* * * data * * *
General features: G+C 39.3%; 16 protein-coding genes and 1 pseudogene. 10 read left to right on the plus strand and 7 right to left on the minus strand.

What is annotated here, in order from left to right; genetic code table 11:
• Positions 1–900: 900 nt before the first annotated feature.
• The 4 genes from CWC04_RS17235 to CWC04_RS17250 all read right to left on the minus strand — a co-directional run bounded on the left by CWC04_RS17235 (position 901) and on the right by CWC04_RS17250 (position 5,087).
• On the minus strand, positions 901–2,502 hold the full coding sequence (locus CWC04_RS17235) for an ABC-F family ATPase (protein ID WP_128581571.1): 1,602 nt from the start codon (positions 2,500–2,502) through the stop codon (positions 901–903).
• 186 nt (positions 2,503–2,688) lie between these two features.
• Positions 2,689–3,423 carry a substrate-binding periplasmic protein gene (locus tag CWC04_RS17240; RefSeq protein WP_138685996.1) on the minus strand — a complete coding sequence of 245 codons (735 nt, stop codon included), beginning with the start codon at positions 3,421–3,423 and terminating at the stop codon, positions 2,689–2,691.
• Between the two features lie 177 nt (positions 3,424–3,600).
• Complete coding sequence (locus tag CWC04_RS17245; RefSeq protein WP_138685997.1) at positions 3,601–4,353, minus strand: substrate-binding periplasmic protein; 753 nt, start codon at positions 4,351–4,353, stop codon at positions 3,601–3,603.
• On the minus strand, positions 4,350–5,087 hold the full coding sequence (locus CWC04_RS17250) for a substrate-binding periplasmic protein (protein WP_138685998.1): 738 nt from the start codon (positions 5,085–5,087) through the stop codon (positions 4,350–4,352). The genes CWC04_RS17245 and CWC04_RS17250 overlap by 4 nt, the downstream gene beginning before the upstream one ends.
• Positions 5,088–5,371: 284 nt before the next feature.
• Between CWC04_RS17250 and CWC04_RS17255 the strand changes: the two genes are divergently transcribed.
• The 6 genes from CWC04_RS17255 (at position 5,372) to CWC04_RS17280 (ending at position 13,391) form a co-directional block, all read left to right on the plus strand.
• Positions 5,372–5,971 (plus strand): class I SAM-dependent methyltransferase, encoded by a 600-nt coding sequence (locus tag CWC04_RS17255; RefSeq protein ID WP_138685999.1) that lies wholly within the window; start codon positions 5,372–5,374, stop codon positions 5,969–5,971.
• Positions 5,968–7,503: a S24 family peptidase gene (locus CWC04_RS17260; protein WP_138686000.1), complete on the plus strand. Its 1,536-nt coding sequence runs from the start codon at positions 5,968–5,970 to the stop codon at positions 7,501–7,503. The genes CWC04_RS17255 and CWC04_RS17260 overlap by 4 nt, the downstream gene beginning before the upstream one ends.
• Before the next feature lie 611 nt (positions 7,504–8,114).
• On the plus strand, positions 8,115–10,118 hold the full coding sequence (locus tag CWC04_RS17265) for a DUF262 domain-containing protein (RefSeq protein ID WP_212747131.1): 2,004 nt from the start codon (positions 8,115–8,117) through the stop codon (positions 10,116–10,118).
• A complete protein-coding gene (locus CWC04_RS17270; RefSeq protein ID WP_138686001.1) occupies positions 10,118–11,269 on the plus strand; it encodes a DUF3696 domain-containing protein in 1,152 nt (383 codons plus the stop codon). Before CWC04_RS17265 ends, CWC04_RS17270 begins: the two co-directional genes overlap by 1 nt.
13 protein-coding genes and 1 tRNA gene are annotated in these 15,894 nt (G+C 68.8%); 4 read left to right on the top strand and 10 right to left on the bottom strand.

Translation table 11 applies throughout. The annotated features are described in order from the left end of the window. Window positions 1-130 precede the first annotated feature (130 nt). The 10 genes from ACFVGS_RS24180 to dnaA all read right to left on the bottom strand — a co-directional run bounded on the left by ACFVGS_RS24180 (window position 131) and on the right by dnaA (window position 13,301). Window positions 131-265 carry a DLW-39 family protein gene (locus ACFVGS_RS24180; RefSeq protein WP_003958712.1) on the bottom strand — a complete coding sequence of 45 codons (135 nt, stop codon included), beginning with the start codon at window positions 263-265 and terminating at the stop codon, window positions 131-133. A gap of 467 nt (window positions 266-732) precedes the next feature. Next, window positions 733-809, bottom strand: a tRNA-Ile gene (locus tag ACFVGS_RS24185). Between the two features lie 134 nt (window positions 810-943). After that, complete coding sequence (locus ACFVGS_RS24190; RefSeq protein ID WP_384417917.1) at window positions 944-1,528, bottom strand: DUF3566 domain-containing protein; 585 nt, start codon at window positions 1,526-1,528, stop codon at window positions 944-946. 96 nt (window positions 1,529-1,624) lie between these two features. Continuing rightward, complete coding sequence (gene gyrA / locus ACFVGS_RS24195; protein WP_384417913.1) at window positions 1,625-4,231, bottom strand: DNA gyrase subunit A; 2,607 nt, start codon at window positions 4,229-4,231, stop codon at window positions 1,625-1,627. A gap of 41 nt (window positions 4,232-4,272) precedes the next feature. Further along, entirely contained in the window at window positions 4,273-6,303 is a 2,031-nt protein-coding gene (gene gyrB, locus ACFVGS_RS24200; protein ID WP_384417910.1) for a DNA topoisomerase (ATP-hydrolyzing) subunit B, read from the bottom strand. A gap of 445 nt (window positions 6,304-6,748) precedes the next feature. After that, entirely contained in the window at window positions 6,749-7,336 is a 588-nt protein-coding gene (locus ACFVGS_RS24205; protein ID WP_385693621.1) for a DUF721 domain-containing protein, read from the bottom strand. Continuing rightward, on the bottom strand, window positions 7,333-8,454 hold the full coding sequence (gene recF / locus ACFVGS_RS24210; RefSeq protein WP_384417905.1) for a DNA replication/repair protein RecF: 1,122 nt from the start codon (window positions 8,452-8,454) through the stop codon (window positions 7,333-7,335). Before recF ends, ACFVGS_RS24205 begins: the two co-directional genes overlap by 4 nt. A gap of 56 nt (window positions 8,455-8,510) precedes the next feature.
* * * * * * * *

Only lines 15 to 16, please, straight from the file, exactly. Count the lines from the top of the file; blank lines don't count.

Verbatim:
• Positions 5,968–7,503: a S24 family peptidase gene (locus CWC04_RS17260; protein WP_138686000.1), complete on the plus strand. Its 1,536-nt coding sequence runs from the start codon at positions 5,968–5,970 to the stop codon at positions 7,501–7,503. The genes CWC04_RS17255 and CWC04_RS17260 overlap by 4 nt, the downstream gene beginning before the upstream one ends.
• Before the next feature lie 611 nt (positions 7,504–8,114).